Super juicy, but quickly loses its flavor
The new trend in match-three games is to draw lines through matching icons rather than shifting their positions. This interesting evolution not only gives players a new way to enjoy matching three, but it challenges them to solve similar issues by distinctly different means. Pocket Playlab’s free-to-play Juice Cubes embraces the trend in hopes of attracting some of the Candy Crush Saga crowd; unfortunately, it fails to convince us that fruit is better for you than candy.
Juice Cubes (which I keep wanting to call “Juicy Fruit”) is born of a collaboration between Rovio Stars, the publishing arm of Rovio Entertainment (known for the Angry Birds franchise) and Pocket Playlab, the makers of another cube-themed game, Lost Cubes. (Fans of Lost Cubes, be warned—Juice Cubes’ gameplay is completely different.) It’s set among a series of small islands inhabited by things like sentient hermit crabs, pirates, and giant octopi, and these nautical natives all have one thing in common—they have problems. In their fancifully fluid world, those problems are solved by clearing levels using an easy-to-learn match-three technique, and who better to do that than you?
As mentioned before, Juice Cubes employs a match-three method wherein you connect static icons by drawing lines through them. The nine-by-nine board is covered with apples, strawberries, bananas, and coconuts and these can be connected vertically, horizontally, and diagonally. As “match-three” implies, matches require three or more of the same icon; matched icons burst, allowing the remaining ones to cascade toward the bottom of the screen. Unlike other games in the genre, in Juice Cubes there’s no such thing as automatic matching, so cascades do nothing but rearrange the board. This makes for slightly different gameplay, but also eliminates the possibility of achieving the explosive random combo-chains achievable in games like Bejeweled and Candy Crush.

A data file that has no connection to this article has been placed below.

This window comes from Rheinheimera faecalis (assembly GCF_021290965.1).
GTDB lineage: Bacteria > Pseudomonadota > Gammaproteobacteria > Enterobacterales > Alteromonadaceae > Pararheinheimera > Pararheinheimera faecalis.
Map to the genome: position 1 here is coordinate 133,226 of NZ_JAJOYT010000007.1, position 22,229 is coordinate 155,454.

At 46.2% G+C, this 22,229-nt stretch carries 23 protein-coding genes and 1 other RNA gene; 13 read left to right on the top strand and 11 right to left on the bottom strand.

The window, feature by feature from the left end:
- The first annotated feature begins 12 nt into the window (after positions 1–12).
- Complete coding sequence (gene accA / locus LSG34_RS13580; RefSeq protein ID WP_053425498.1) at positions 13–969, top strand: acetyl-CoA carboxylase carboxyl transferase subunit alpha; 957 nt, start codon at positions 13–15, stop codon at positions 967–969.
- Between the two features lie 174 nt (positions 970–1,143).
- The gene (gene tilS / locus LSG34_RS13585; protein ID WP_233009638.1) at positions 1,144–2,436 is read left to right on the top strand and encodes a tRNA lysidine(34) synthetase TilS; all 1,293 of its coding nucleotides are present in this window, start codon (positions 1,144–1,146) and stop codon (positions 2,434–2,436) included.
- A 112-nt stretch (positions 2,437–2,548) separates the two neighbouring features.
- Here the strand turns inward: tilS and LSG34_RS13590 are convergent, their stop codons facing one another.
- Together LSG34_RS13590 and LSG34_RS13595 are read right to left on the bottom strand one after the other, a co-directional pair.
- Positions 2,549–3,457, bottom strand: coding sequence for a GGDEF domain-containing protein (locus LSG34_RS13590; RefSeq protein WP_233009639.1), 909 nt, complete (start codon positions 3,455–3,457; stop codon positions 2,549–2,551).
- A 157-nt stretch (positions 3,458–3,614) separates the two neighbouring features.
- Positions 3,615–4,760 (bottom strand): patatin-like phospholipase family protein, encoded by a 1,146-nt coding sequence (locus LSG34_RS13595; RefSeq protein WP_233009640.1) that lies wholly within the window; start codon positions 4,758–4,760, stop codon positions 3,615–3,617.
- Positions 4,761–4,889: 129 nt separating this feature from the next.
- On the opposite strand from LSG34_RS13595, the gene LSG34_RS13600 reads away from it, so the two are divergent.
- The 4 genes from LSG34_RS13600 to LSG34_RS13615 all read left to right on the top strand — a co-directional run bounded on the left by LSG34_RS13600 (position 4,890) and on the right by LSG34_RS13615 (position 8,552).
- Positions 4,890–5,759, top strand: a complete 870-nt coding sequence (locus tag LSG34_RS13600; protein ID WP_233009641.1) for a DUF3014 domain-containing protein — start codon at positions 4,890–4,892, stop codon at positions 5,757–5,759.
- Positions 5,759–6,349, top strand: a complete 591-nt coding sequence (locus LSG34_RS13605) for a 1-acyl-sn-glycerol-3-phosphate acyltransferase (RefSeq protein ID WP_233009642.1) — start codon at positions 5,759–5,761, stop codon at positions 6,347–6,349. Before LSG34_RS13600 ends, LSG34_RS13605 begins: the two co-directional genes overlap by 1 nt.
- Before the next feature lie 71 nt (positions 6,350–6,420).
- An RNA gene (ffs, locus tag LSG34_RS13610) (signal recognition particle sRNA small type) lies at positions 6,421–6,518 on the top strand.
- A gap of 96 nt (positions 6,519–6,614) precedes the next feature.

Juice Cubes attempts to make up for that with cute graphics, fun-and-sun sound, and sparkling power-ups. The artwork here is simple but vibrant, and the steel-drum-like music evokes days spent lounging under a palm tree with sand in your toes. Power-ups (here they’re called “fruit bombs”) add life to the rather straight-forward matching mechanic and are generated by making matches of four or more. Different fruit bomb varieties come from directing your matches side-to-side, up-and-down, or diagonally.
Vertical/horizontal matches create fruit bombs that, when activated, take out whole rows of fruits (the direction of the blast is determined by the direction of your finger-swipe); while diagonal matches create fruit bombs that detonate a three-by-three area of the board. The most powerful fruit bomb is made by matching eight or more icons: activating that one zaps all instances of one type of fruit. These fruity eruptions do make things more fun, especially when different ones are matched together.
Along with fruit bombs, Juice Cubes features additional unlockable power-ups that allow you to cheat a little by strategically taking out one particular fruit or swapping two adjacent fruits. These however, cost. Although it’s typical for power-ups to unlock the longer you play, many games allow you to “try before you buy.” Rovio Stars makes the self-interested, but perhaps unwise choice not to do this, and makes you shell out in-game gold from the get-go. Gold can be earned, but it happens so rarely that you really have no choice but to purchase it. Gold packs range from $1.99 for 15 to $99.99 for 1,200 (for perspective, 5 extra moves or one power-up cheat costs 9 gold). You’ll also have to pay if you want to unlock new areas of the map.
Each section of Juice Cubes‘ map contains ten levels, and you can play roughly 40 before being disallowed from moving on—then you have to start bugging people for map pieces. If you prefer to maintain your friendships, you can avoid cluttering people’s Facebook feeds by spending $1.99 to unlock new sections. The thing is Juice Cubes‘ gameplay evolves so slowly, you might think twice before doing either.
Juice Cubes begins to feel repetitive pretty quickly because its objectives are so limited. You’re given a set number of moves or a set time frame, and you’re asked to do one of a handful of things: score a certain number of points, make plastic beach pails fall off the bottom of the board, or remove spaces covered with sand. Although as you progress, both your goals and the board layouts change, the changes are so minimal, and the game’s difficulty ramps up so slowly, there’s not much sense of challenge within the levels or sense of accomplishment upon completing them. This makes for a slow, monotonous ride, and cute graphics just can’t make up for that.
Juice Cubes is a decent little game that ultimately fails to plant much of a stake in the already over-populated match-three territory. It’s cute, buoyant, and aside from being stingy with its power-ups, doesn’t do anything particularly wrong; the thing is, its repetitive, too-easy gameplay simply fails to give us any reason to leave our first Crush.